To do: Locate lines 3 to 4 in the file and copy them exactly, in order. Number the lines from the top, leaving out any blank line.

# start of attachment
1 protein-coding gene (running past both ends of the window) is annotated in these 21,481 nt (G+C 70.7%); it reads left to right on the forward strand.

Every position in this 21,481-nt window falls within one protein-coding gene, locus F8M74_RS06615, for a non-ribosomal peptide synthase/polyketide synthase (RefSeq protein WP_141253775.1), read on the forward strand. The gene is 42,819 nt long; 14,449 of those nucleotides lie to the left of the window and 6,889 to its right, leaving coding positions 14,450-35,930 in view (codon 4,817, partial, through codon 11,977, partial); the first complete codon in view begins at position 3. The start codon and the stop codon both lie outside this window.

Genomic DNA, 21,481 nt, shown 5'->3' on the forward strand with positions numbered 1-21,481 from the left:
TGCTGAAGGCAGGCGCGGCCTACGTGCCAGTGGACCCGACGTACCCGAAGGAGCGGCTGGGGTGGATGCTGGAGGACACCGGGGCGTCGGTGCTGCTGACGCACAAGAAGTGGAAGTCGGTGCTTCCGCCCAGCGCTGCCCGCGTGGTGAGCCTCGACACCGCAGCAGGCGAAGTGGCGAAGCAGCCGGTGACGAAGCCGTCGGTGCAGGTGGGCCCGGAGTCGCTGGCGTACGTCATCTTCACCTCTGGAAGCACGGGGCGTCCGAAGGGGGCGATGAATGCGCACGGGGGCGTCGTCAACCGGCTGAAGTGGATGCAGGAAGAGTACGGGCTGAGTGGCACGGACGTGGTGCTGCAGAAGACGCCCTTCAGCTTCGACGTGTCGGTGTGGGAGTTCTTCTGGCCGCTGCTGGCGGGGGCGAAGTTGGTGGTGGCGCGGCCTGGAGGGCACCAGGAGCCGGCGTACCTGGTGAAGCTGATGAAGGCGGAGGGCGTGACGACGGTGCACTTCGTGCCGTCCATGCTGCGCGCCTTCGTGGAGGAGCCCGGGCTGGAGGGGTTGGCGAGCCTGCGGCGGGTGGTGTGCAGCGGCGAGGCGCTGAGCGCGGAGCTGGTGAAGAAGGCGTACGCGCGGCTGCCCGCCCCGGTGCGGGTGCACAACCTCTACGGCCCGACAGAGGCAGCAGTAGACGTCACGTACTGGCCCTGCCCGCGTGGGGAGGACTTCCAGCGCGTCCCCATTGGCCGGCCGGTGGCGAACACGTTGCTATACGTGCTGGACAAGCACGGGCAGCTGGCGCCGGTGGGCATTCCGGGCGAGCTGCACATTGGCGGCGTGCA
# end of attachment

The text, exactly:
Genomic DNA, 21,481 nt, shown 5'->3' on the forward strand with positions numbered 1-21,481 from the left:
TGCTGAAGGCAGGCGCGGCCTACGTGCCAGTGGACCCGACGTACCCGAAGGAGCGGCTGGGGTGGATGCTGGAGGACACCGGGGCGTCGGTGCTGCTGACGCACAAGAAGTGGAAGTCGGTGCTTCCGCCCAGCGCTGCCCGCGTGGTGAGCCTCGACACCGCAGCAGGCGAAGTGGCGAAGCAGCCGGTGACGAAGCCGTCGGTGCAGGTGGGCCCGGAGTCGCTGGCGTACGTCATCTTCACCTCTGGAAGCACGGGGCGTCCGAAGGGGGCGATGAATGCGCACGGGGGCGTCGTCAACCGGCTGAAGTGGATGCAGGAAGAGTACGGGCTGAGTGGCACGGACGTGGTGCTGCAGAAGACGCCCTTCAGCTTCGACGTGTCGGTGTGGGAGTTCTTCTGGCCGCTGCTGGCGGGGGCGAAGTTGGTGGTGGCGCGGCCTGGAGGGCACCAGGAGCCGGCGTACCTGGTGAAGCTGATGAAGGCGGAGGGCGTGACGACGGTGCACTTCGTGCCGTCCATGCTGCGCGCCTTCGTGGAGGAGCCCGGGCTGGAGGGGTTGGCGAGCCTGCGGCGGGTGGTGTGCAGCGGCGAGGCGCTGAGCGCGGAGCTGGTGAAGAAGGCGTACGCGCGGCTGCCCGCCCCGGTGCGGGTGCACAACCTCTACGGCCCGACAGAGGCAGCAGTAGACGTCACGTACTGGCCCTGCCCGCGTGGGGAGGACTTCCAGCGCGTCCCCATTGGCCGGCCGGTGGCGAACACGTTGCTATACGTGCTGGACAAGCACGGGCAGCTGGCGCCGGTGGGCATTCCGGGCGAGCTGCACATTGGCGGCGTGCA